The best memoirs have voices that scythe their way gracefully through the clutching thickets of the purely personal to the cleaner, sparer landscape of the universal. Sarah Saffian's "Ithaka" -- her story of being sought out by her birth parents (the Leyders) 23 years after they gave her up for adoption as a newborn, and her struggle to fit these "intimate strangers" into her life -- hacks its way to a kind of sentimental universality with the duller blade of language gone soft with self-helpish lingo. "As much as it broke the cycle of abandonment, being found also aggravated the cycle of powerlessness: just as I hadn't decided to be given up, I hadn't had the opportunity to decide to be found, either."
The story itself is interesting. Here Saffian is, living a pretty great life at 23 -- dedicated, adoring adoptive family (tragically, her adoptive mother dies when she is 6, but, eventually, her elegant Wall Street father remarries a woman she calls "Mom," who helps raise her and her half-siblings in their Lexington Avenue apartment); dedicated, adoring boyfriend; budding career as a journalist in Manhattan. Then one day her birth mother, now married to her birth father with three children of their own, calls and suddenly Saffian "is caught between two normal families -- one I was linked to by nature, the other by nurture, but neither by both." The "Ithaka" of the title refers to Odysseus' native land, the home to which he returns.
Usually, adopted children search for their birth parents. Rarely does it happen the other way around -- in this case, her birth parents employed a searcher whose sketchy methods of tracking Saffian down are never disclosed. Over the course of three years, she and the Leyders exchange letters -- Saffian's idea as she decides whether she is ready for a face-to-face meeting. The Leyders now live in New Hampshire -- he's a draftsman, she's a potter, both attended college (though he dropped out in his senior year); they gave Saffian up because they were young (she was 21), unmarried and ill-equipped to care for a baby. The letters, some of them included in the book, are at first searching, often touching and ultimately repetitive without enough precise reflection on the author's part ("A modern dance exercise came to mind: two people stand shoulder to shoulder holding hands, and then lean out away from each other ... It is an exercise in achieving balance.") There are one too many of Adam Leyder's letters in particular, his prose style often veering into vague hippie speak ("finding you has left me feeling reborn, raw, full").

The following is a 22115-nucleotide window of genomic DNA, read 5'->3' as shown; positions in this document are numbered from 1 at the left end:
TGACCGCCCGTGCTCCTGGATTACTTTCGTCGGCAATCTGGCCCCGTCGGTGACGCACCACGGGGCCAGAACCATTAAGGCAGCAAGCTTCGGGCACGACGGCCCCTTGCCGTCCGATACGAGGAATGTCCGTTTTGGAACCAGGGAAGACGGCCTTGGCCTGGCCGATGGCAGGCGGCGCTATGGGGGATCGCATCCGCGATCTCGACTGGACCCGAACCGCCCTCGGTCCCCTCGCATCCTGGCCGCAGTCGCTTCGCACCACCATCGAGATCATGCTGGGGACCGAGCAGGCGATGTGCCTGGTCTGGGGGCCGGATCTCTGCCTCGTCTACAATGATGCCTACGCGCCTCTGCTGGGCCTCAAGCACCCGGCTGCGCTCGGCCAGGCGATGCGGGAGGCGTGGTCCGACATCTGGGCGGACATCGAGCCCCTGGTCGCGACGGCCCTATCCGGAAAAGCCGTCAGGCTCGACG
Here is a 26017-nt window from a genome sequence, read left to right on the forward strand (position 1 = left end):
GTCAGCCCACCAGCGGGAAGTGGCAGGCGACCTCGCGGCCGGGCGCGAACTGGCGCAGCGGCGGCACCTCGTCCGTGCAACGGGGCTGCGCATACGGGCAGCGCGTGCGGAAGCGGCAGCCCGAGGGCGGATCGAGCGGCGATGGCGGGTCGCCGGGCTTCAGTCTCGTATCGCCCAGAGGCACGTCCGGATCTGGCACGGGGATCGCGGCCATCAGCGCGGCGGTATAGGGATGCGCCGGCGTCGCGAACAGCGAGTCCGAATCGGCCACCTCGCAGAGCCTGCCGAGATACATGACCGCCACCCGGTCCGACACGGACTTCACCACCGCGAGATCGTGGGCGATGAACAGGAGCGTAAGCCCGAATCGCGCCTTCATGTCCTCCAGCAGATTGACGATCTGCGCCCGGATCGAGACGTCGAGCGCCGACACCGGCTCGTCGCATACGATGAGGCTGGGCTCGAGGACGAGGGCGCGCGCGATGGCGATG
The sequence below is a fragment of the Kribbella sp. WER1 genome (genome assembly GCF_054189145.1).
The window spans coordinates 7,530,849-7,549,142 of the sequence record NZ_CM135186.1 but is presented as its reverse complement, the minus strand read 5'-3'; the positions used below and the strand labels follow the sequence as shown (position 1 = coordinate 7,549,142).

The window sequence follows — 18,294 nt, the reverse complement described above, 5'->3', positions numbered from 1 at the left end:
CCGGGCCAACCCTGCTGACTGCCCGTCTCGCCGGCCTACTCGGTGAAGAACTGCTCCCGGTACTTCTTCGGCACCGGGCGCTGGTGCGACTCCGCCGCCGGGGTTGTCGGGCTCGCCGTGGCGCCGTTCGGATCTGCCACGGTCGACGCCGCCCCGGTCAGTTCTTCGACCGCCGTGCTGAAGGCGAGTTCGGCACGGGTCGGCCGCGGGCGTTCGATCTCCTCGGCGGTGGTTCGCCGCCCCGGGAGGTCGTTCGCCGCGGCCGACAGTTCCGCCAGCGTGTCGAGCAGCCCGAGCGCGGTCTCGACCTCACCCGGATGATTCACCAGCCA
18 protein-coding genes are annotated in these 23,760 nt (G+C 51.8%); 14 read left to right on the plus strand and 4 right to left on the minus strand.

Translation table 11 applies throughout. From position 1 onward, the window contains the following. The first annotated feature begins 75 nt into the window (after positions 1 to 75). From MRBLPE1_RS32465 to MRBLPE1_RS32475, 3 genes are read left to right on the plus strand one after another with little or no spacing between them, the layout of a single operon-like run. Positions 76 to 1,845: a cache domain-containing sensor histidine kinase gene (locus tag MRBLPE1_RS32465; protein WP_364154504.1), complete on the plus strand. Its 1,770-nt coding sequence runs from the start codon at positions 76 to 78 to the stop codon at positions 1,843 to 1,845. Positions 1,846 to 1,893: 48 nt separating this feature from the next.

Saffian raises tricky, fascinating questions -- what exactly is the significance of giving birth to a child that you don't raise? What is genetic and what is learned? What is a family? What is a "self"? These questions lead her to take a Mensa test and a career aptitude test and, through the search process preempted by the call from the Leyders, to the adoption agency where she learns brutal facts about the business of adoption, to the birth records in the New York Public Library's genealogy room and to the Staten Island hospital where she was born. These details -- and a section in which she cuts back and forth between Hannah Leyder's decision to give her up for adoption and her own abortion during college -- are the most vivid parts of the book.
Unfortunately, many of the questions raised just hang there, unanswered. She falls back on easy metaphors, describing this quest for self-knowledge as a jigsaw puzzle falling into place; she includes an amateurish poem that she wrote in her journal; and while she makes fun of a support group she attends, her narrative is peppered with the words "journey," "boundaries" and "closure." The letters between her and the Leyders describe (again and again) healing the wounds, accepting pain and anger, growing and learning. This book shows that there is a lot to be said for growing and learning, giving voice to a story you may have never heard before. But by the end you wish that Saffian had sharpened her blade.